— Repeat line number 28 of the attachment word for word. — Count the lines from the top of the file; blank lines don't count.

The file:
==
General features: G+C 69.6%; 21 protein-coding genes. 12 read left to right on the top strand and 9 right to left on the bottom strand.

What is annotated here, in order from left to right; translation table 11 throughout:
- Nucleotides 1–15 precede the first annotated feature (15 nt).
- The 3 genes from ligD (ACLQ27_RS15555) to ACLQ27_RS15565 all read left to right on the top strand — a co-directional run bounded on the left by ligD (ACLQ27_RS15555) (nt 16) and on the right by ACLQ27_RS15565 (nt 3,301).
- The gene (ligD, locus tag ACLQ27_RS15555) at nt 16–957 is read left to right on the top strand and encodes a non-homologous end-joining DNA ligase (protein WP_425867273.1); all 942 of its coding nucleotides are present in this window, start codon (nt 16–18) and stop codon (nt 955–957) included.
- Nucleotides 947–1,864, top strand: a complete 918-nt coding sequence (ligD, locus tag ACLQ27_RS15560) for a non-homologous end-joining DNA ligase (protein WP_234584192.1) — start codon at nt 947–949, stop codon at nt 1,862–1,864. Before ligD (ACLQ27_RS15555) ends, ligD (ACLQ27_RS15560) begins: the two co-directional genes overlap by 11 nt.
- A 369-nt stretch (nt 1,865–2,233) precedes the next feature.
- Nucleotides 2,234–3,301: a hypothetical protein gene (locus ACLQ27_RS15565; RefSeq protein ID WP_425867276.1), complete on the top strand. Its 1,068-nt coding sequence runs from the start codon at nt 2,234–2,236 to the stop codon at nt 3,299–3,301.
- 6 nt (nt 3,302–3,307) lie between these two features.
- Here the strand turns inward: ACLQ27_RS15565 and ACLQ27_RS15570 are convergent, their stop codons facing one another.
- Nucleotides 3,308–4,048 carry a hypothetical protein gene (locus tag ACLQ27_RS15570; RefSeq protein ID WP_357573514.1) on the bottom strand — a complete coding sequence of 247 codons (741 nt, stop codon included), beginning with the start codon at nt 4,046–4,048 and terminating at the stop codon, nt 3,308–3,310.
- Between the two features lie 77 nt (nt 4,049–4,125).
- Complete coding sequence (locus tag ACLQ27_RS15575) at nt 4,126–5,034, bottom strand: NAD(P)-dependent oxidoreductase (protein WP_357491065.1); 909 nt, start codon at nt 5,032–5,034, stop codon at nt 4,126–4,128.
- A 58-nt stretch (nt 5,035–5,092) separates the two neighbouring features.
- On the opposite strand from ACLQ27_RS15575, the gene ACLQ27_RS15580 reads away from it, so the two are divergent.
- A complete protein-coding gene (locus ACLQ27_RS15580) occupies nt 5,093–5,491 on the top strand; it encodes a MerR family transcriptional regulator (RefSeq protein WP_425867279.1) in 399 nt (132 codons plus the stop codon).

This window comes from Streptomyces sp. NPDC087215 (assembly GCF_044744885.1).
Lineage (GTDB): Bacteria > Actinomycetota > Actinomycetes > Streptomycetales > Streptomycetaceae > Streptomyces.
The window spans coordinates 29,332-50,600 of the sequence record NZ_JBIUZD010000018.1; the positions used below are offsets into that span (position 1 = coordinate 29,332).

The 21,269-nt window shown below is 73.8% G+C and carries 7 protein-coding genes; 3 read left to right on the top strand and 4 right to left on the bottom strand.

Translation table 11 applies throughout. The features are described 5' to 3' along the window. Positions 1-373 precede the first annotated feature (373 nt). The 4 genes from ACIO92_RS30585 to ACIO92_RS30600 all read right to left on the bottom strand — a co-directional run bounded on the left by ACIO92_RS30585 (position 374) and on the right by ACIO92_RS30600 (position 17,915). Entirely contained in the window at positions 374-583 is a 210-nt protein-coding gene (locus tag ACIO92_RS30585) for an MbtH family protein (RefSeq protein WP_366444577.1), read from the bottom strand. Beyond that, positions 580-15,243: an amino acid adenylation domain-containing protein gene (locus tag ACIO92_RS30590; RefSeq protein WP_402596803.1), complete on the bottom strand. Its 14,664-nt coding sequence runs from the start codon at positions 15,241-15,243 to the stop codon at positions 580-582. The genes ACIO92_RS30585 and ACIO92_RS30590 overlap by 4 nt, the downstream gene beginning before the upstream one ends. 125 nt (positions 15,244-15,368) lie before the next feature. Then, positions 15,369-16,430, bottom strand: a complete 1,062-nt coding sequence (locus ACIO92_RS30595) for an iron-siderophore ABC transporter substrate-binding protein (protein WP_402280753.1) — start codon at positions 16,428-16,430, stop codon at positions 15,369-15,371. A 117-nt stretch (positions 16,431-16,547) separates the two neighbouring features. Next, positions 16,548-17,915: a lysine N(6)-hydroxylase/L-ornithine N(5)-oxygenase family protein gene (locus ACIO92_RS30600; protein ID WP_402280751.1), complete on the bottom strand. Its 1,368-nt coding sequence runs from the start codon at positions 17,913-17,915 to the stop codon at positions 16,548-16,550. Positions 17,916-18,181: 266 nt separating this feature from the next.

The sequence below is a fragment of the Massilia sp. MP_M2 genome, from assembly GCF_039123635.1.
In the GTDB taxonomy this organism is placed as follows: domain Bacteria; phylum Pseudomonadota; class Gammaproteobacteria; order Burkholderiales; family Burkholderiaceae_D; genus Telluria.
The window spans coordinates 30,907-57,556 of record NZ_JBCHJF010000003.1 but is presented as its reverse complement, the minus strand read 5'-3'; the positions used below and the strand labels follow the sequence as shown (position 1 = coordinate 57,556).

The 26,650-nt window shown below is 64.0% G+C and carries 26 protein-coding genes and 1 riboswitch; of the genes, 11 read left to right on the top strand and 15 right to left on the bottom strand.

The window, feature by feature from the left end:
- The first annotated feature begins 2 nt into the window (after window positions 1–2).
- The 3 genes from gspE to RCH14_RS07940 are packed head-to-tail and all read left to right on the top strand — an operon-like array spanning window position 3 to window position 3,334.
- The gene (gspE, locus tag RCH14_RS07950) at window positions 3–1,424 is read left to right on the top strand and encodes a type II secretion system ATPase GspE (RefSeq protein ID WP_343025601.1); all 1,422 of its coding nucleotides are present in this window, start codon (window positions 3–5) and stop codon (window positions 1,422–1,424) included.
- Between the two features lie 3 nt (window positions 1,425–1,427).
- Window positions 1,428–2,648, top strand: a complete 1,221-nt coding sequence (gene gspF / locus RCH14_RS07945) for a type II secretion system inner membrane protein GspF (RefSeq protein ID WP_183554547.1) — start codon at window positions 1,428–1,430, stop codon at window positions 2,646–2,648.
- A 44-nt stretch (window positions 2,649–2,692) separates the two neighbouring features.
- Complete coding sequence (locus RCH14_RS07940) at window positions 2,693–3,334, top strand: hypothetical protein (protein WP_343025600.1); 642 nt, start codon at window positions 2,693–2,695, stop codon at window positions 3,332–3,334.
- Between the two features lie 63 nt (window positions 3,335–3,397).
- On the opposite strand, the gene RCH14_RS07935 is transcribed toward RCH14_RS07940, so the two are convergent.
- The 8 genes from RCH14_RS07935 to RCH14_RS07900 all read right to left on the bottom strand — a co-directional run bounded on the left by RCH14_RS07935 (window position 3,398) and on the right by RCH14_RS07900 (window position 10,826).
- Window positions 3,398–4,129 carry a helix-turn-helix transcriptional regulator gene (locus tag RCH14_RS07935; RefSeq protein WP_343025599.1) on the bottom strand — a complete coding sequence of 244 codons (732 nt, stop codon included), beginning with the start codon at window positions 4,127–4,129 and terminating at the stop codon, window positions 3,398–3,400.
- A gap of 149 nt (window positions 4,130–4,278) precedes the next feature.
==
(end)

- The 3 genes from gspE to RCH14_RS07940 are packed head-to-tail and all read left to right on the top strand — an operon-like array spanning window position 3 to window position 3,334.